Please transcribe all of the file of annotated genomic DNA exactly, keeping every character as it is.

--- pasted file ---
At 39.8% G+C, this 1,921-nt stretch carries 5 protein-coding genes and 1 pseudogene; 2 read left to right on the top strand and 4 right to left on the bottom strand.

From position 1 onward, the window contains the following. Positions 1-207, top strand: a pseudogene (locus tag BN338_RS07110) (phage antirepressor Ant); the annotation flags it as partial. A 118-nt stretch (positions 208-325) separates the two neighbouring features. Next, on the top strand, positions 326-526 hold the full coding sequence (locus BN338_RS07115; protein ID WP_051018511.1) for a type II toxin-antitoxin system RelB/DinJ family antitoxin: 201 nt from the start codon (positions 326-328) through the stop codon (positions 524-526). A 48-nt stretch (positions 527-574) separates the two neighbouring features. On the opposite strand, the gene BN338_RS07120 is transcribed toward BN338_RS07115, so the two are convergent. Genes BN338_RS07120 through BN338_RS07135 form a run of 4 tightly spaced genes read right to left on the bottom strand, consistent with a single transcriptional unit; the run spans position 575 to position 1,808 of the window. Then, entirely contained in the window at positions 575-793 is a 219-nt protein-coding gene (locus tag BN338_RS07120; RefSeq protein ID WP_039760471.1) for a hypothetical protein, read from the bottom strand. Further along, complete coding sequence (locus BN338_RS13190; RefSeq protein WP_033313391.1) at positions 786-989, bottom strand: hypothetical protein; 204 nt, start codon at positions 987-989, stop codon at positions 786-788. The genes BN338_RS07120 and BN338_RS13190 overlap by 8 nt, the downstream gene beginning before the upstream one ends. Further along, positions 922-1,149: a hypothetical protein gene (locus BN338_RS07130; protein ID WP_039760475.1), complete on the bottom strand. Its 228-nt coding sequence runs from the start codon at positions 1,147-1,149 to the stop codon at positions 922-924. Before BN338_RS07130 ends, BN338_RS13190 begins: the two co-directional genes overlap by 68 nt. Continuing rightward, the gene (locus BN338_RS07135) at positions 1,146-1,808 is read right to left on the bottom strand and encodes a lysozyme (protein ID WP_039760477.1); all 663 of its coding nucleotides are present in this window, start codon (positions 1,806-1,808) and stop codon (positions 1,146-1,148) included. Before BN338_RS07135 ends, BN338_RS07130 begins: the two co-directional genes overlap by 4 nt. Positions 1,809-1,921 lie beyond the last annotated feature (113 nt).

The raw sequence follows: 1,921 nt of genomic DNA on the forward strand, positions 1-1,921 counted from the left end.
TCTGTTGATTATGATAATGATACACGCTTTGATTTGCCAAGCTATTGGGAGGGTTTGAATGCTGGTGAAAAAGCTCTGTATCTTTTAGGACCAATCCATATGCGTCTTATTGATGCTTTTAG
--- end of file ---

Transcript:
At 39.8% G+C, this 1,921-nt stretch carries 5 protein-coding genes and 1 pseudogene; 2 read left to right on the top strand and 4 right to left on the bottom strand.

From position 1 onward, the window contains the following. Positions 1-207, top strand: a pseudogene (locus tag BN338_RS07110) (phage antirepressor Ant); the annotation flags it as partial. A 118-nt stretch (positions 208-325) separates the two neighbouring features. Next, on the top strand, positions 326-526 hold the full coding sequence (locus BN338_RS07115; protein ID WP_051018511.1) for a type II toxin-antitoxin system RelB/DinJ family antitoxin: 201 nt from the start codon (positions 326-328) through the stop codon (positions 524-526). A 48-nt stretch (positions 527-574) separates the two neighbouring features. On the opposite strand, the gene BN338_RS07120 is transcribed toward BN338_RS07115, so the two are convergent. Genes BN338_RS07120 through BN338_RS07135 form a run of 4 tightly spaced genes read right to left on the bottom strand, consistent with a single transcriptional unit; the run spans position 575 to position 1,808 of the window. Then, entirely contained in the window at positions 575-793 is a 219-nt protein-coding gene (locus tag BN338_RS07120; RefSeq protein ID WP_039760471.1) for a hypothetical protein, read from the bottom strand. Further along, complete coding sequence (locus BN338_RS13190; RefSeq protein WP_033313391.1) at positions 786-989, bottom strand: hypothetical protein; 204 nt, start codon at positions 987-989, stop codon at positions 786-788. The genes BN338_RS07120 and BN338_RS13190 overlap by 8 nt, the downstream gene beginning before the upstream one ends. Further along, positions 922-1,149: a hypothetical protein gene (locus BN338_RS07130; protein ID WP_039760475.1), complete on the bottom strand. Its 228-nt coding sequence runs from the start codon at positions 1,147-1,149 to the stop codon at positions 922-924. Before BN338_RS07130 ends, BN338_RS13190 begins: the two co-directional genes overlap by 68 nt. Continuing rightward, the gene (locus BN338_RS07135) at positions 1,146-1,808 is read right to left on the bottom strand and encodes a lysozyme (protein ID WP_039760477.1); all 663 of its coding nucleotides are present in this window, start codon (positions 1,806-1,808) and stop codon (positions 1,146-1,148) included. Before BN338_RS07135 ends, BN338_RS07130 begins: the two co-directional genes overlap by 4 nt. Positions 1,809-1,921 lie beyond the last annotated feature (113 nt).

The raw sequence follows: 1,921 nt of genomic DNA on the forward strand, positions 1-1,921 counted from the left end.
TCTGTTGATTATGATAATGATACACGCTTTGATTTGCCAAGCTATTGGGAGGGTTTGAATGCTGGTGAAAAAGCTCTGTATCTTTTAGGACCAATCCATATGCGTCTTATTGATGCTTTTAG